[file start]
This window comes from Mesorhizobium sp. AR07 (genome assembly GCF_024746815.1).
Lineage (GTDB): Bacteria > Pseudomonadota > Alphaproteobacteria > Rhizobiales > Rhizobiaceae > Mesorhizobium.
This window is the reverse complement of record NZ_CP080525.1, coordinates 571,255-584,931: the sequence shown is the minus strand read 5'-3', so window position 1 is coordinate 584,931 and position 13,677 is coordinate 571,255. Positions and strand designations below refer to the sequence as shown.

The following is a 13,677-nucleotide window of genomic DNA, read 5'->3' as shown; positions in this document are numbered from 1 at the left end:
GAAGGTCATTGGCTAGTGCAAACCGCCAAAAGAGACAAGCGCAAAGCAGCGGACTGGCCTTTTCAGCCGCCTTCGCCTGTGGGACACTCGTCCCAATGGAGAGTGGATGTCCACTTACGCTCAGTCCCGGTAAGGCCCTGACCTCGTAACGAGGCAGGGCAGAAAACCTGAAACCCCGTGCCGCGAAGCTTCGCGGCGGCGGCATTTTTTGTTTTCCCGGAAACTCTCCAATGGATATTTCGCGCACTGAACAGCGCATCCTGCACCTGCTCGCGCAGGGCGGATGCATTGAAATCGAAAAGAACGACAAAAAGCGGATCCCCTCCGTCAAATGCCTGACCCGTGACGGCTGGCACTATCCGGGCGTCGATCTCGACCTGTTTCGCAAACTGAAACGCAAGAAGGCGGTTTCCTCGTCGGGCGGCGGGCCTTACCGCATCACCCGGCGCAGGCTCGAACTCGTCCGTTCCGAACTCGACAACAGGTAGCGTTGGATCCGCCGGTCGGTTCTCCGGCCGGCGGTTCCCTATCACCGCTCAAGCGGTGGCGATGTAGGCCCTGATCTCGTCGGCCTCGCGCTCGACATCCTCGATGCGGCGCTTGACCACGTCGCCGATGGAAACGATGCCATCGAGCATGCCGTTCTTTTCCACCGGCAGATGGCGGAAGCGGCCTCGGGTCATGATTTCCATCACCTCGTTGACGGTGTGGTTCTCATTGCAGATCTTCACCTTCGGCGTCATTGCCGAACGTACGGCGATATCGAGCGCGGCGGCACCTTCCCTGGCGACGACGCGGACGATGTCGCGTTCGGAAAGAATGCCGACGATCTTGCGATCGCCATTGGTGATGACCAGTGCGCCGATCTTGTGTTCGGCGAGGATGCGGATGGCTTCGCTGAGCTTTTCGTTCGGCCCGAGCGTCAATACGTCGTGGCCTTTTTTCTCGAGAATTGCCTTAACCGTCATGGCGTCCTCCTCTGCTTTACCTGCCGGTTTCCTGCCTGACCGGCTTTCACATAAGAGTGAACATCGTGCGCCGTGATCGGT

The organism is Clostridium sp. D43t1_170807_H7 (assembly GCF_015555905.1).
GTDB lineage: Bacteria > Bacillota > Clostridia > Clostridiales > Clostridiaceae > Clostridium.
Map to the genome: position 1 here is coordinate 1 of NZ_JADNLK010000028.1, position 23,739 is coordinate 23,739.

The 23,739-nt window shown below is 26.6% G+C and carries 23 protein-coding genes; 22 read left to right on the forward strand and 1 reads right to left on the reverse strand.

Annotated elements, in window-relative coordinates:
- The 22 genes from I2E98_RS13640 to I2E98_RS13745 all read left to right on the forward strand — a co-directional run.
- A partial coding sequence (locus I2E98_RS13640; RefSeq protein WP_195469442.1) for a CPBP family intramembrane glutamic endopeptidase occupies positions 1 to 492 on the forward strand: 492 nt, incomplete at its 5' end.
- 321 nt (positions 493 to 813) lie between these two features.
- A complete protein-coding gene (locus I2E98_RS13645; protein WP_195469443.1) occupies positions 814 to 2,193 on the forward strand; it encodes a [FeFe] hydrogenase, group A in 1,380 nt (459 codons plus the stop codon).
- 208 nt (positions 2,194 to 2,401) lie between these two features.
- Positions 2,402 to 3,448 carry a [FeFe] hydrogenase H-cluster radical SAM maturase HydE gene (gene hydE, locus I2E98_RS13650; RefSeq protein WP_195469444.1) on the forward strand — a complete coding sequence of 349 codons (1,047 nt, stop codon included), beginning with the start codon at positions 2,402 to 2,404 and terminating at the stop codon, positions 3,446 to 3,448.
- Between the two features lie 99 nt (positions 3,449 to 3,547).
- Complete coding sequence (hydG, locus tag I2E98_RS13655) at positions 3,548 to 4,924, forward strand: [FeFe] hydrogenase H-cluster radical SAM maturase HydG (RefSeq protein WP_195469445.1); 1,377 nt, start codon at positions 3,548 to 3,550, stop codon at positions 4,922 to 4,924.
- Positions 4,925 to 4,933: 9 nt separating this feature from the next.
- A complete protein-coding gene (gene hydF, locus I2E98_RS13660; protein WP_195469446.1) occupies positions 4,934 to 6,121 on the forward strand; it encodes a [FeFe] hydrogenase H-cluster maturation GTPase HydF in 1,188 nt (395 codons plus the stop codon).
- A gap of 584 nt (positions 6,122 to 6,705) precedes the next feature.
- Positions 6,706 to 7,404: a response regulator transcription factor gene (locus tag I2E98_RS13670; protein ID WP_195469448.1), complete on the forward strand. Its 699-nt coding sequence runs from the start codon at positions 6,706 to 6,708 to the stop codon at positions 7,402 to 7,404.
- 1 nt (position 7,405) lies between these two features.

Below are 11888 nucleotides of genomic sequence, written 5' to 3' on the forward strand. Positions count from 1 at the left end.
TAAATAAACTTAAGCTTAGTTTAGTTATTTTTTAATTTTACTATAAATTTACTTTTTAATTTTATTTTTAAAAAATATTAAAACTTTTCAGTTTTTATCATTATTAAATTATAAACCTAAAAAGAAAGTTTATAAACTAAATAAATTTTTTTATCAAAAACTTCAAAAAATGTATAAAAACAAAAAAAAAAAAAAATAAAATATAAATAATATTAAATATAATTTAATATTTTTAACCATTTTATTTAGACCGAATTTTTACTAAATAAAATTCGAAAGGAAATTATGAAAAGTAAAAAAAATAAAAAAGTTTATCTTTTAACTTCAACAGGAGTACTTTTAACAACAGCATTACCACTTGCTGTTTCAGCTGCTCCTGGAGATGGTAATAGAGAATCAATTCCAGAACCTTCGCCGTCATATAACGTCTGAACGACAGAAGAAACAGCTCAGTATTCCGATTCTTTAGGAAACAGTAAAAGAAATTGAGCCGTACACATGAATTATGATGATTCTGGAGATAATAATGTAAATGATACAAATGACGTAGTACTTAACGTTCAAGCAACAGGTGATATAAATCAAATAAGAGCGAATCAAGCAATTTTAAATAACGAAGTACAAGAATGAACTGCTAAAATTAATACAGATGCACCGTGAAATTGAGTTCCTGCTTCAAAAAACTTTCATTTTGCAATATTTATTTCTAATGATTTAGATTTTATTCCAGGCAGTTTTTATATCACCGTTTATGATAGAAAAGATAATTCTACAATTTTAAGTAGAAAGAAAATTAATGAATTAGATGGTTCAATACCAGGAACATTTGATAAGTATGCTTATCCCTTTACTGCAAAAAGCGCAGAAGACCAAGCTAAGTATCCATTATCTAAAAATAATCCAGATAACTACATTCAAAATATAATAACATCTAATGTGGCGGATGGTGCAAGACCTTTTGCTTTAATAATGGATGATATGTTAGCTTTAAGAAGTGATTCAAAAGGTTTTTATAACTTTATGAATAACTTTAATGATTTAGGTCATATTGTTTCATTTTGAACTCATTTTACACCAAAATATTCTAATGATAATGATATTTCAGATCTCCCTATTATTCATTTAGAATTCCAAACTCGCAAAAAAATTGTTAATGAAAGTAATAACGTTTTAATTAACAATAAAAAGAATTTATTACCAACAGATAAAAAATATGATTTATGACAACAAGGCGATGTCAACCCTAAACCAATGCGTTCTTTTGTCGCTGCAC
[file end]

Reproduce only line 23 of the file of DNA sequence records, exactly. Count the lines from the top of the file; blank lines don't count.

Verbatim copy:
- 1 nt (position 7,405) lies between these two features.